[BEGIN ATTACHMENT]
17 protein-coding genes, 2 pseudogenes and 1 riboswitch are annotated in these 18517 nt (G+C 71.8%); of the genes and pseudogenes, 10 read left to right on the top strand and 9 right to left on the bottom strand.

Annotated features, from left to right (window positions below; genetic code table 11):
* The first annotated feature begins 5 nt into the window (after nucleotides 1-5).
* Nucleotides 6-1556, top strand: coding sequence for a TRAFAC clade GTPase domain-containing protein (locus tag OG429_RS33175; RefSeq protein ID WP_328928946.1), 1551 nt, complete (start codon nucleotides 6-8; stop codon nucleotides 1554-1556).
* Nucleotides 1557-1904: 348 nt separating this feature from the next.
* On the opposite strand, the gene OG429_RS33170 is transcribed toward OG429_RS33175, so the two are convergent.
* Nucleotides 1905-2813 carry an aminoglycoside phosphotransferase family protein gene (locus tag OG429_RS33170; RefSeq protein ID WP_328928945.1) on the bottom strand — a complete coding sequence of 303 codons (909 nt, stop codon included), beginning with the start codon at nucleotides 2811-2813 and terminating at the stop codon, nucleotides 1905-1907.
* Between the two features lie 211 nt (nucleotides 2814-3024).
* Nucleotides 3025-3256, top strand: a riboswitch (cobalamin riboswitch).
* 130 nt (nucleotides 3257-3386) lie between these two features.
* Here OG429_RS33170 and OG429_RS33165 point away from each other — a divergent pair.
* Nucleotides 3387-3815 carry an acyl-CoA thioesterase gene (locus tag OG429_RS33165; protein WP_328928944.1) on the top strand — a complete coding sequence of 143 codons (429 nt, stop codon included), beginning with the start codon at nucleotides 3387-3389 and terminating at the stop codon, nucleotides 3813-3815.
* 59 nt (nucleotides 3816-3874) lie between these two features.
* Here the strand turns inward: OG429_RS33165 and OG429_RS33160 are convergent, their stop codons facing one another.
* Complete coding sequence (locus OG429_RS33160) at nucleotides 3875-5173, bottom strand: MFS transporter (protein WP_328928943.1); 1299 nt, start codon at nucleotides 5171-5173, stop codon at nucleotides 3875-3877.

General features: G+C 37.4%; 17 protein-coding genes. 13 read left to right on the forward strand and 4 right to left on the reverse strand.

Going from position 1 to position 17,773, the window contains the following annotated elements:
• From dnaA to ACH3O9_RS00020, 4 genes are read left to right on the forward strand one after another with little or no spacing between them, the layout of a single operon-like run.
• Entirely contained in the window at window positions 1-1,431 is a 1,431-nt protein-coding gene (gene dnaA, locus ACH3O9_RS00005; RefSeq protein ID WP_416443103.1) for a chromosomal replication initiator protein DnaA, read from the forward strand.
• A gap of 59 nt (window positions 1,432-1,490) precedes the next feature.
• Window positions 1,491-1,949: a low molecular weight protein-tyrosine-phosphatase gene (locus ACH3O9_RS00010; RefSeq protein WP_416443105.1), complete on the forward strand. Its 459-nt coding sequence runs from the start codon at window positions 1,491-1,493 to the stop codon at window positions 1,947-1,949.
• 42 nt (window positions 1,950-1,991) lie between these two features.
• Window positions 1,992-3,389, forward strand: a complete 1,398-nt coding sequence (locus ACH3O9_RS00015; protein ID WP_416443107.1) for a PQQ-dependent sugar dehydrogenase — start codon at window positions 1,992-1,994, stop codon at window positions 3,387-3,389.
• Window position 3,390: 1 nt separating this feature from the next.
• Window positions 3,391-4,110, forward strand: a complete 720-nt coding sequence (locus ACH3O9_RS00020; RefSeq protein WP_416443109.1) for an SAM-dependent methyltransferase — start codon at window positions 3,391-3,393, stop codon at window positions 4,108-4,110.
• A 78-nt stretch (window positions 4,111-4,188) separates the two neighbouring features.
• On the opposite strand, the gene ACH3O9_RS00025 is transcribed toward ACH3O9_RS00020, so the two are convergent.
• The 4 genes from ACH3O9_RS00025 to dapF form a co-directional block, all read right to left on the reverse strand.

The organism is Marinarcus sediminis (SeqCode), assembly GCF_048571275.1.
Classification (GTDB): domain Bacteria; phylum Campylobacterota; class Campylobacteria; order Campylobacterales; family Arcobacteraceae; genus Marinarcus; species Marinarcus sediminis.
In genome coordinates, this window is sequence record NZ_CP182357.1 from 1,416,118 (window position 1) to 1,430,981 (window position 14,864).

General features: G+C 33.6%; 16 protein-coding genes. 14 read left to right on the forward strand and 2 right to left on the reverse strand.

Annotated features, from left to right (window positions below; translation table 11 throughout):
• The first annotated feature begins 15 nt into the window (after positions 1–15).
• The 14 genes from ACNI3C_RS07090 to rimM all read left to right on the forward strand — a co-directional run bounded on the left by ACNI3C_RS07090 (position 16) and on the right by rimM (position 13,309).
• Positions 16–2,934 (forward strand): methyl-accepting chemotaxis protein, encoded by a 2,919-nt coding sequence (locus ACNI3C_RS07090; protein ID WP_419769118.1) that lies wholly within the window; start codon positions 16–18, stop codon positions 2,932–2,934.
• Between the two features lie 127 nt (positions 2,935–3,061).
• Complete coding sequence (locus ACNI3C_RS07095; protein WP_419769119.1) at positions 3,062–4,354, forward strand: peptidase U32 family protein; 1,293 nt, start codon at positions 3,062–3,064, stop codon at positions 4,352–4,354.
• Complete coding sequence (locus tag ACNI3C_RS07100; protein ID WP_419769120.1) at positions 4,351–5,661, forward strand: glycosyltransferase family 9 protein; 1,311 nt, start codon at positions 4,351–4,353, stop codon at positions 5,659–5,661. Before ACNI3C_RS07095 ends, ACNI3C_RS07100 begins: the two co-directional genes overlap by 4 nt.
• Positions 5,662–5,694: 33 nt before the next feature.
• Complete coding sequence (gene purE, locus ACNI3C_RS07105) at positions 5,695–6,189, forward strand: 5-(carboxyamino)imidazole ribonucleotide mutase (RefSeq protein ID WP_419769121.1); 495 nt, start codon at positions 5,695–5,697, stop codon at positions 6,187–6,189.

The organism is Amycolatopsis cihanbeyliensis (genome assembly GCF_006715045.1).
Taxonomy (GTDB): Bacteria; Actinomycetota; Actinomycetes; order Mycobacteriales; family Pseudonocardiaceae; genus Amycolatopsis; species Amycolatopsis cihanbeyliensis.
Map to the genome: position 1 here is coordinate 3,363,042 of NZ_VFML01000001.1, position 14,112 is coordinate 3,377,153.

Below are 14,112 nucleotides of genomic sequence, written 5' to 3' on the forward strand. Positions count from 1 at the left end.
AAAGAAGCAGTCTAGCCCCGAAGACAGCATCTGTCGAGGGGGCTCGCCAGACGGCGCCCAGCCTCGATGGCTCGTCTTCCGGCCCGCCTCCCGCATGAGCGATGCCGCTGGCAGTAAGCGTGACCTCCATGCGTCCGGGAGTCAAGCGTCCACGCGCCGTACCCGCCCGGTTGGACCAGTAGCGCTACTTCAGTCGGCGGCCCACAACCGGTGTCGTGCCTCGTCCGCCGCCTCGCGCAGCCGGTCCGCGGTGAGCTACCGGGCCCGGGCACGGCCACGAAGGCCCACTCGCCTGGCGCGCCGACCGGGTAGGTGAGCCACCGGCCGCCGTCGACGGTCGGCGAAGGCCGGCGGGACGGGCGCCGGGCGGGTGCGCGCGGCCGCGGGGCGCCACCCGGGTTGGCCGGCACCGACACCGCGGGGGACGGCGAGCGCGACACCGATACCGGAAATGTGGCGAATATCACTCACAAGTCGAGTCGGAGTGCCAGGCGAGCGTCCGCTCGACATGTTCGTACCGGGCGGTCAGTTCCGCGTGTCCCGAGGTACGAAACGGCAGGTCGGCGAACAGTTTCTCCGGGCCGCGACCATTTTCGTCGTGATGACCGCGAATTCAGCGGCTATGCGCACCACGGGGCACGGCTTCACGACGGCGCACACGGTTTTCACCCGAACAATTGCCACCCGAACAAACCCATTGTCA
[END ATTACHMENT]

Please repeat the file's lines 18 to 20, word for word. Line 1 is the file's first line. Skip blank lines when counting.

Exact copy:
• From dnaA to ACH3O9_RS00020, 4 genes are read left to right on the forward strand one after another with little or no spacing between them, the layout of a single operon-like run.
• Entirely contained in the window at window positions 1-1,431 is a 1,431-nt protein-coding gene (gene dnaA, locus ACH3O9_RS00005; RefSeq protein ID WP_416443103.1) for a chromosomal replication initiator protein DnaA, read from the forward strand.
• A gap of 59 nt (window positions 1,432-1,490) precedes the next feature.